“John Rood, Under Secretary of Defense for Policy at the Pentagon, lost support among senior national security leadership and has been asked for his resignation… Rood is the Pentagon’s top policy official and oversees aspects of the Pentagon’s relationship with US allies and partners.”
“Rood was involved in certifying to Congress that Ukraine had embarked on significant reforms to justify its receipt of $250 million in security assistance. That certification undermined one of the justifications — concerns about corruption in Kiev — that some members of the Trump administration made to defend blocking aid to Ukraine.”
“Sen. Lindsey Graham (R-SC) and a bipartisan group of lawmakers, uniting against a Trump administration idea to withdraw U.S. troops from part of Africa, pushed back during a fiery exchange with Defense Secretary Mark Esper here over the weekend,” NBC News reports.
At one point, Graham warned Esper that there would be consequences if the Pentagon withdrew all troops from the region. Graham told Esper that he could “make your life hell.”
Politico: “The surprise reprogramming of another $3.8 billion… means the Pentagon will have forked over nearly $10 billion since last year to help pay for President Trump’s border wall.”
“But this shift in funding marks a new phase for the administration, which until now had used money set for military construction and counterdrug operations, not combat equipment. The fiscal 2020 money will be moved into drug interdiction accounts that the Pentagon tapped last year to fund border barrier projects.”
Washington Post: “The company, Crypto AG, got its first break with a contract to build code-making machines for U.S. troops during World War II. Flush with cash, it became a dominant maker of encryption devices for decades, navigating waves of technology from mechanical gears to electronic circuits and, finally, silicon chips and software.”
“The Swiss firm made millions of dollars selling equipment to more than 120 countries well into the 21st century. Its clients included Iran, military juntas in Latin America, nuclear rivals India and Pakistan, and even the Vatican.”
“But what none of its customers ever knew was that Crypto AG was secretly owned by the CIA in a highly classified partnership with West German intelligence. These spy agencies rigged the company’s devices so they could easily break the codes that countries used to send encrypted messages.”
“Over 100 U.S. service members have been diagnosed with mild traumatic brain injuries in the wake of the January 8 Iranian missile attack on the al Asad military base in Iraq,” CNN reports.
“The Pentagon and President Trump had initially said no service members were injured or killed in the Iranian missile attack… Last month, Trump said he does not consider potential brain injuries to be as serious as physical combat wounds, downplaying the severity of the injuries suffered in Iraq.”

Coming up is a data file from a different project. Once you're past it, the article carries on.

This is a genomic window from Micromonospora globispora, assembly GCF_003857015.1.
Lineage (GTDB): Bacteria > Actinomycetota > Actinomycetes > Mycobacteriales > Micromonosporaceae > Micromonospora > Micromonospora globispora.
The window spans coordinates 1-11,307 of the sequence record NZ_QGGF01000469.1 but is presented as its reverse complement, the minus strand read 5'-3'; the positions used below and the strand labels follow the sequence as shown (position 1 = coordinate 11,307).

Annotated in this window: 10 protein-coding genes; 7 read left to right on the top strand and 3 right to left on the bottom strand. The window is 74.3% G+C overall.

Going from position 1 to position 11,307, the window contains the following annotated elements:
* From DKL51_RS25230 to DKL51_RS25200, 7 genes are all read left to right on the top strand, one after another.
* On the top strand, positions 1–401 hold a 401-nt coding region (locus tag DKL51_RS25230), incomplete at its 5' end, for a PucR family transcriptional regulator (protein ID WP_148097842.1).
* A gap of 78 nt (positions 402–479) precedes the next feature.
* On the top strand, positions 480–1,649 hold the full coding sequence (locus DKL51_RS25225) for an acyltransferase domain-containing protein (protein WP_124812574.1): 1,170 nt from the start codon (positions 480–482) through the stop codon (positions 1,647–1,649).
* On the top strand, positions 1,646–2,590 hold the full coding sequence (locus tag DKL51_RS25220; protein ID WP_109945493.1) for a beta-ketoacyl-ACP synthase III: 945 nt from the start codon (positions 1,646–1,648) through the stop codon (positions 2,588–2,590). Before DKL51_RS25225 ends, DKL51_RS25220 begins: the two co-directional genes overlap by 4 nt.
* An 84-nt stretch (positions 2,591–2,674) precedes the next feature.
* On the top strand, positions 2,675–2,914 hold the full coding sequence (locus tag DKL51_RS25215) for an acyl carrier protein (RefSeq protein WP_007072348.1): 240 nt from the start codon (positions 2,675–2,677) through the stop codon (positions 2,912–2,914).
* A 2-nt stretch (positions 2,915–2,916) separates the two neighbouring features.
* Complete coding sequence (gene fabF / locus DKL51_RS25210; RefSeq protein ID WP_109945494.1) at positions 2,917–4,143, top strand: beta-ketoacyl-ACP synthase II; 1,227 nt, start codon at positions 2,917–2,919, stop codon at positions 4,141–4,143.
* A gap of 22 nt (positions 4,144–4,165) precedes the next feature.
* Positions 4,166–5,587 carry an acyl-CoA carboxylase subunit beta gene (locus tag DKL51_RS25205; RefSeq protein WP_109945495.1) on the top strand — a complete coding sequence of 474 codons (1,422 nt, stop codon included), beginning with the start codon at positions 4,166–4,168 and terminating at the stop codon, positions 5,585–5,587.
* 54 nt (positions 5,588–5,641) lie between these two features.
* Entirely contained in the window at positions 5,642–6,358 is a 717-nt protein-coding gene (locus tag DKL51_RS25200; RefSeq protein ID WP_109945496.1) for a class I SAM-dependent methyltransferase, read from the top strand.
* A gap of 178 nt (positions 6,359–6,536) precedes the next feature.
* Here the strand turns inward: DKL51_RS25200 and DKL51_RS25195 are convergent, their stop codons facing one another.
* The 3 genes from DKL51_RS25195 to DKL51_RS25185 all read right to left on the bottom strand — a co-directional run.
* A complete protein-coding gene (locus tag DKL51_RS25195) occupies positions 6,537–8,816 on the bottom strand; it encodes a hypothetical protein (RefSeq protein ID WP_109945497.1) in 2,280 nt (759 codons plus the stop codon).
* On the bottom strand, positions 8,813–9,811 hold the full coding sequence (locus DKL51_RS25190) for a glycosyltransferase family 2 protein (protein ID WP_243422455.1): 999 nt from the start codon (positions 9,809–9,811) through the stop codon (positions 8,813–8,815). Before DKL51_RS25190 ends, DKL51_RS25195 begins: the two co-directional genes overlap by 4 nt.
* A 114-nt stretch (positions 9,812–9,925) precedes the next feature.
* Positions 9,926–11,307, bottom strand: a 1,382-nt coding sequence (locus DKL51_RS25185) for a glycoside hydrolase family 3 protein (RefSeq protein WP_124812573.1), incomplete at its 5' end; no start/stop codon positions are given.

“The Trump administration is expected to loosen restrictions on the US military’s ability to use landmines in the coming days, weapons that have been banned by more than 160 countries due to their history of killing and wounding civilians,” CNN reports.
“The move represents a major reversal from the approach of the Obama administration which in 2014 committed the US to largely adhering to the 1997 Ottawa Convention, the international agreement which banned the use, stockpiling, production and transfer of anti-personnel landmines.”
“The Pentagon on Tuesday raised to 50 the number of U.S. service members who suffered traumatic brain injuries in Iran’s missile strike earlier this month on an Iraqi air base, the third time the number of injuries has been increased,” the AP reports.
“A retired Navy SEAL whose war crimes trial made international news has launched a video attack on former SEAL teammates who accused him of murder, shooting civilians and who testified against him at his San Diego court-martial in June,” the San Diego Union Tribune reports.
“In a three-minute video posted to his Facebook page and Instagram account Monday, retired Chief Special Operator Edward Gallagher referred to some members of his former platoon as ‘cowards’ and highlighted names, photos and — for those still on active duty — their duty status and current units, something former SEALs say places those men — and the Navy’s mission — in jeopardy.”
The Pentagon has confirmed that 34 U.S. service members were diagnosed with traumatic brain injuries after the Iranian missile strike in Iraq. Eight of them were flown back to the United States for medical treatment, CNN reports.
President Trump originally said there were no casualties.